The Early Days


Now, this is going to start with a bit of whine, so brace yourselves. I had lovely skin growing up, a little on the pale side, but always clear, and just the right amount of dewy and freckles. Life was good. I wore make up, of course as most teenage girls do, but confidently could forgo the make-up if I wanted.

Then it changed.

Shortly before my 19th birthday, my dewy skin started to break out and become red and patchy, it started with the very tip of my nose. Always red, and I always seemingly had a “cold”. My Cold lasted four years and countless tubes of foundation, the “cold” excuse became so easy to tell it just rolled off my tongue almost daily. Then my cheeks became redder and then pink and then red again as they would flare up and calm down and it became harder to brush it off as a cold.

Rather than using make up to play with, it became an absolute must. I couldn’t even bare to leave the comfort of my bedroom without make up on.

Between the ages of 19-22 it worsened. Becoming lumpy and post box red and then settling down, and then again a few weeks later I would be back to a red lumpy mess.

Make-up became a shield, I’d apply before leaving the house to go to uni, again on the train, again when I got to uni, in between lectures, before I went home, on the train home and then wait as long as I could before taking it off.

Make-up also became a cause. My skin couldn’t breath, and I couldn’t let it, so my constantly piling on the make-up, it irritated my unstable skin.

I stopped sleeping over at friends’ houses, because the anxiety was just horrendous. I didn’t have an explanation as to why it was so red, my skin wasn’t spotty so it wasn’t acne, yet I layered on the tea tree and other harsh products to make the lumps go away. In fact I was making matters worse.

I stopped letting anyone see me without make-up, the simplest of tasks, as popping to the corner shop, became a mission because it required a full face of make-up. My foundation of choice was Studio Sculpt by MAC. I would turn down parties, days out and cancel last minute on events purely because covering it up became too much of a task.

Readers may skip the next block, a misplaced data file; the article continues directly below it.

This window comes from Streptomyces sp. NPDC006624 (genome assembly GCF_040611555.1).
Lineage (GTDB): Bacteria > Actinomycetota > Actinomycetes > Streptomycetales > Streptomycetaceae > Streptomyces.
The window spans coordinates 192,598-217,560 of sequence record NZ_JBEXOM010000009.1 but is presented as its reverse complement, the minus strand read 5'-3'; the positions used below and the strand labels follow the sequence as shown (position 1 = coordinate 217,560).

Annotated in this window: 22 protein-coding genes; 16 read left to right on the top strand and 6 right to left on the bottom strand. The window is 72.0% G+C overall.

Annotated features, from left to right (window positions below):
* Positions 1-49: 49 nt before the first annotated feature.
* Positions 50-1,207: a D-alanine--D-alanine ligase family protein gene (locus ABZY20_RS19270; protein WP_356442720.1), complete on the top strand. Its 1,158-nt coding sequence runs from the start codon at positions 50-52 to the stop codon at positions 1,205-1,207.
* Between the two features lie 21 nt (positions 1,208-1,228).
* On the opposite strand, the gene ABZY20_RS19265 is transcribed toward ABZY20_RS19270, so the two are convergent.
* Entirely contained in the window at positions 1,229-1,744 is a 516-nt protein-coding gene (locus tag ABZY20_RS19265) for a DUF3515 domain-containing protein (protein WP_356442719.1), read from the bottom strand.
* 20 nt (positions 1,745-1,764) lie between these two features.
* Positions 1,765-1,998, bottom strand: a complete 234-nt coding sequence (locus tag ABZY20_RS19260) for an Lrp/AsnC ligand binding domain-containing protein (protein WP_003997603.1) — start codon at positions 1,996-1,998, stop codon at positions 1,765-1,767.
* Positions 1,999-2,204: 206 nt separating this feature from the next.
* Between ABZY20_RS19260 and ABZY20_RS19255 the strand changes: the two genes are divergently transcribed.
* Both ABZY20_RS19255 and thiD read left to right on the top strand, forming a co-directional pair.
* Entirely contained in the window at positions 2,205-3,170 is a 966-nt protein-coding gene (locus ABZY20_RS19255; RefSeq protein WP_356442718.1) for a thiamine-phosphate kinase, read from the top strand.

My constant cold was backed up by regular and planned sniffing of my nose. This was to cover up any redness that would try and creep through my meticulous foundation applying routine, and it did on occasion. My routine would sometimes slip when I would be out to lunch and couldn’t slip away from the table.

Rosacea is a daily battle. It is a bigger battle when you don’t know what you’re fighting. In the UK we don’t have a Dermatologist culture, unless you incredibly lucky (or unlucky, depending on how you look at it). You either see a dermatologist for vanity, or to look to ease or cure a condition of the skin. I do it for both. 

Like any other skin condition it eats away at your confidence, unlike most conditions, Rosacea isn’t widely talked about, and is widely associated with the heavy drinkers, and the 35+. Demystifying something is the first step in not letting it win, I will be publishing a series of posts which will detail my journey from discovery to today. With regular posts and routines which show the good, the bad and the times that I don’t want to leave the house.

This was an insight into how I lived before diagnosis, and this is how many women live because they don’t know what is happening. Sometimes we are too proud to go to the doctor to say “I dislike my skin” when there is so much other stuff going on, people who are sick and need those appointments. Even now having to go to the doctor and request Doxycycline to clear up what topical treatments, or over the counter skincare can’t fix, is mildly humiliating.

Coming up next in the Rosacea chronicles is the day I was diagnosed.


For NHS help with Rosacea, visit, also take a look at the National Rosacea Society.

If you think you may be suffering with Rosacea, please see a doctor, or a dermatologist. 

You Might Also Like